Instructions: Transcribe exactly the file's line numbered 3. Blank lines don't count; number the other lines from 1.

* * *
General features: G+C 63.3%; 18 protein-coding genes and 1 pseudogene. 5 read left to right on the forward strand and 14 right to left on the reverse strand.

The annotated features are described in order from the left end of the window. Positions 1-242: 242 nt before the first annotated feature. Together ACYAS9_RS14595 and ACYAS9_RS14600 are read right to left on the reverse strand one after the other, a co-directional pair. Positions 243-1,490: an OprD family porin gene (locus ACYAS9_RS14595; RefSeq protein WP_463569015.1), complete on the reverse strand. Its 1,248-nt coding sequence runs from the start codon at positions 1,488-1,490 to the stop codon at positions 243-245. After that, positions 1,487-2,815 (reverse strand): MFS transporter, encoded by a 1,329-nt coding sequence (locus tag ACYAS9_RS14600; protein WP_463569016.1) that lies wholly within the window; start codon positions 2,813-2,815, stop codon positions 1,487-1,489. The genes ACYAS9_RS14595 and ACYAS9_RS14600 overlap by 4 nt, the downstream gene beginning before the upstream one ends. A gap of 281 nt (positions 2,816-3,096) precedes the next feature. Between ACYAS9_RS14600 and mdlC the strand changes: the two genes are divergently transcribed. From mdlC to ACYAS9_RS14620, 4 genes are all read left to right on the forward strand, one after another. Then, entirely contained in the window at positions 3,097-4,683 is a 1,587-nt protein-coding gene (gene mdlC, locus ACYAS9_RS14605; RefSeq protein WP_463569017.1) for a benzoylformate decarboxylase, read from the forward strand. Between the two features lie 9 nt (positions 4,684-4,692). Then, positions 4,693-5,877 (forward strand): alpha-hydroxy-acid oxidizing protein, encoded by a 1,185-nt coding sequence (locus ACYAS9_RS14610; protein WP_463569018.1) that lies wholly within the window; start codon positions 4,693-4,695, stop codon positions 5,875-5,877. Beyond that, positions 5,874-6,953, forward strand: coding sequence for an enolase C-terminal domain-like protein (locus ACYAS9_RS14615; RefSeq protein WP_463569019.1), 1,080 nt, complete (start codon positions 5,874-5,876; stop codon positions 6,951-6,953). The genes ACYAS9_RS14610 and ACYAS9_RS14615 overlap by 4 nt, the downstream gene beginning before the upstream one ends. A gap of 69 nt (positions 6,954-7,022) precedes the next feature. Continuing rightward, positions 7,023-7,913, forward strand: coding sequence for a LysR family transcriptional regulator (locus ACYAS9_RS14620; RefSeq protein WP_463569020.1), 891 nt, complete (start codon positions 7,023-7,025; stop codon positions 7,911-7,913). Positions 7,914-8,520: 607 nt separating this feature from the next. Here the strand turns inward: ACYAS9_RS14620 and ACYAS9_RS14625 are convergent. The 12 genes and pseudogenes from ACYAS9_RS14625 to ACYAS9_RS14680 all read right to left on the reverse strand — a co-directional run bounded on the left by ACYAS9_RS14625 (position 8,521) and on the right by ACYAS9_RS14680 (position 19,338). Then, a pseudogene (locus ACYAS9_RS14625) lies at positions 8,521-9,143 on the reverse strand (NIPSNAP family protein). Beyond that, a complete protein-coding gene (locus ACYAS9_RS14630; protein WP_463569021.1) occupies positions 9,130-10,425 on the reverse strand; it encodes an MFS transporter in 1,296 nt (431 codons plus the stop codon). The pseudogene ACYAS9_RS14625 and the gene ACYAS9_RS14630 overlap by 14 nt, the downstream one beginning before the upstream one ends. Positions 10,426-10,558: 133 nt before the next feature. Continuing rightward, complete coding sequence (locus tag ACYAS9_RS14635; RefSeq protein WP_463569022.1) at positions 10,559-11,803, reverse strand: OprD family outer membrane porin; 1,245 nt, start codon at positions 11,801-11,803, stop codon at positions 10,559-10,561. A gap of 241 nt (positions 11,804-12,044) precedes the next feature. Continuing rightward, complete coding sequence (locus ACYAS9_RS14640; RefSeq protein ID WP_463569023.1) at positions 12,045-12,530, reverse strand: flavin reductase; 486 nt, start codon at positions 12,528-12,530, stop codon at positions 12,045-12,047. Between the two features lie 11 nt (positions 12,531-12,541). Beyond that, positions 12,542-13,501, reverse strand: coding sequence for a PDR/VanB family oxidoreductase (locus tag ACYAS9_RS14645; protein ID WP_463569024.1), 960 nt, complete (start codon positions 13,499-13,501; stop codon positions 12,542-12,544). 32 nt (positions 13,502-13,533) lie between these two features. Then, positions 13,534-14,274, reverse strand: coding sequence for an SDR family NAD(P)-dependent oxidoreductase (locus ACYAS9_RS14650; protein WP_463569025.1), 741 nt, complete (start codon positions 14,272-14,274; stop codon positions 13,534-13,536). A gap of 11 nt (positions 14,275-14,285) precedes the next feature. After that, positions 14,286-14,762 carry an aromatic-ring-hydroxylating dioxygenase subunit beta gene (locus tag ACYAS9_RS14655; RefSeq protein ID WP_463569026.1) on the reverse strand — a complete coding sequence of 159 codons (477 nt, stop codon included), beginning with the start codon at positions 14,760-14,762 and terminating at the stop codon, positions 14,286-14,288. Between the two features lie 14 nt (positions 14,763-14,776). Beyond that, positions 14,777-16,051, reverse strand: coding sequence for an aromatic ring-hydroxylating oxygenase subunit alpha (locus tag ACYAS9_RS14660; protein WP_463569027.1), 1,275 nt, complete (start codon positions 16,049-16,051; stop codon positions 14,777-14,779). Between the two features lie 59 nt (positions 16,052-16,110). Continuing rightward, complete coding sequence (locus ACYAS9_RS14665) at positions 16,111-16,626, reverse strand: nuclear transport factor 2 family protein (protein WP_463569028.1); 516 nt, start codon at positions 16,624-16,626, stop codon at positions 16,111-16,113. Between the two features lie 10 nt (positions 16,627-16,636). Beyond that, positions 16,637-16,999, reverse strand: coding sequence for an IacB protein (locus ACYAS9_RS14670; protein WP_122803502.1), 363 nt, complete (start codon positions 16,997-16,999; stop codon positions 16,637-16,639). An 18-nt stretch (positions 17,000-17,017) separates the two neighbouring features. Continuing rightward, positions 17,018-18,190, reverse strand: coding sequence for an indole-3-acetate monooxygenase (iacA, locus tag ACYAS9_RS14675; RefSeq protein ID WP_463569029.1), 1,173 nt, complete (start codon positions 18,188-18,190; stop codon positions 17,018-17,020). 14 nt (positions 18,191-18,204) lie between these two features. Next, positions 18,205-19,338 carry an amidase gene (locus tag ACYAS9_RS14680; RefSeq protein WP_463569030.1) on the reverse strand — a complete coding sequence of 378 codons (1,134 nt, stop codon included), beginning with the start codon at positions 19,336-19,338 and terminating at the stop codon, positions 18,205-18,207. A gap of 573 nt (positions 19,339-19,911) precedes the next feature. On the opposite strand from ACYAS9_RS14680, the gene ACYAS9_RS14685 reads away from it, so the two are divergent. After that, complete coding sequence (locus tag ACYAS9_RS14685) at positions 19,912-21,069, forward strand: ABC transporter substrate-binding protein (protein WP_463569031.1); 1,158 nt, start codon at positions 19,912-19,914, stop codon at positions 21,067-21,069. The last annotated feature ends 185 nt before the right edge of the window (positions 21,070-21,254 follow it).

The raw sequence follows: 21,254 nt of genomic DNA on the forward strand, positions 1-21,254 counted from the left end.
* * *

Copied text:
The raw sequence follows: 21,254 nt of genomic DNA on the forward strand, positions 1-21,254 counted from the left end.